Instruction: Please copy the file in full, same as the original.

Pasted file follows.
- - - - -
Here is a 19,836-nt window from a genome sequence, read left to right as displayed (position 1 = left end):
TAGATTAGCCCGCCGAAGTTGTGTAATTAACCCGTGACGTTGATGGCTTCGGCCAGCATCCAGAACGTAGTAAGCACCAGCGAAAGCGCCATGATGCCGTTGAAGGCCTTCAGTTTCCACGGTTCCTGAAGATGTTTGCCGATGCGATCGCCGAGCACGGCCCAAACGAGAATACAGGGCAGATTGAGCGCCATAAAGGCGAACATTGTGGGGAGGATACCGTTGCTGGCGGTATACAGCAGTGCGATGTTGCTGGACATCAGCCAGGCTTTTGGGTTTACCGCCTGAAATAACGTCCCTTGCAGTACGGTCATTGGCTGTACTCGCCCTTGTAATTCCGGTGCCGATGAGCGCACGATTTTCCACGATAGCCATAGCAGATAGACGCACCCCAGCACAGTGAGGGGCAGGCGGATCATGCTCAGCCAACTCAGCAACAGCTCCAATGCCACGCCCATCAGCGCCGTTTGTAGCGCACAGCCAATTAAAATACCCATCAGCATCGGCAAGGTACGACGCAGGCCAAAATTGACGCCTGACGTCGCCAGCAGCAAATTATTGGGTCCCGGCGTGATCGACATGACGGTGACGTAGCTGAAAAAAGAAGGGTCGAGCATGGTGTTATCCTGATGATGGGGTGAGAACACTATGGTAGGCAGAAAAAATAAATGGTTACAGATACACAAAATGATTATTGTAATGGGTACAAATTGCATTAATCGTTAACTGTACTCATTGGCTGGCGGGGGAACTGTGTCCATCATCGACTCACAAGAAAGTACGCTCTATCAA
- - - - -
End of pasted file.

Here is a 19,836-nt window from a genome sequence, read left to right as displayed (position 1 = left end):
TAGATTAGCCCGCCGAAGTTGTGTAATTAACCCGTGACGTTGATGGCTTCGGCCAGCATCCAGAACGTAGTAAGCACCAGCGAAAGCGCCATGATGCCGTTGAAGGCCTTCAGTTTCCACGGTTCCTGAAGATGTTTGCCGATGCGATCGCCGAGCACGGCCCAAACGAGAATACAGGGCAGATTGAGCGCCATAAAGGCGAACATTGTGGGGAGGATACCGTTGCTGGCGGTATACAGCAGTGCGATGTTGCTGGACATCAGCCAGGCTTTTGGGTTTACCGCCTGAAATAACGTCCCTTGCAGTACGGTCATTGGCTGTACTCGCCCTTGTAATTCCGGTGCCGATGAGCGCACGATTTTCCACGATAGCCATAGCAGATAGACGCACCCCAGCACAGTGAGGGGCAGGCGGATCATGCTCAGCCAACTCAGCAACAGCTCCAATGCCACGCCCATCAGCGCCGTTTGTAGCGCACAGCCAATTAAAATACCCATCAGCATCGGCAAGGTACGACGCAGGCCAAAATTGACGCCTGACGTCGCCAGCAGCAAATTATTGGGTCCCGGCGTGATCGACATGACGGTGACGTAGCTGAAAAAAGAAGGGTCGAGCATGGTGTTATCCTGATGATGGGGTGAGAACACTATGGTAGGCAGAAAAAATAAATGGTTACAGATACACAAAATGATTATTGTAATGGGTACAAATTGCATTAATCGTTAACTGTACTCATTGGCTGGCGGGGGAACTGTGTCCATCATCGACTCACAAGAAAGTACGCTCTATCAA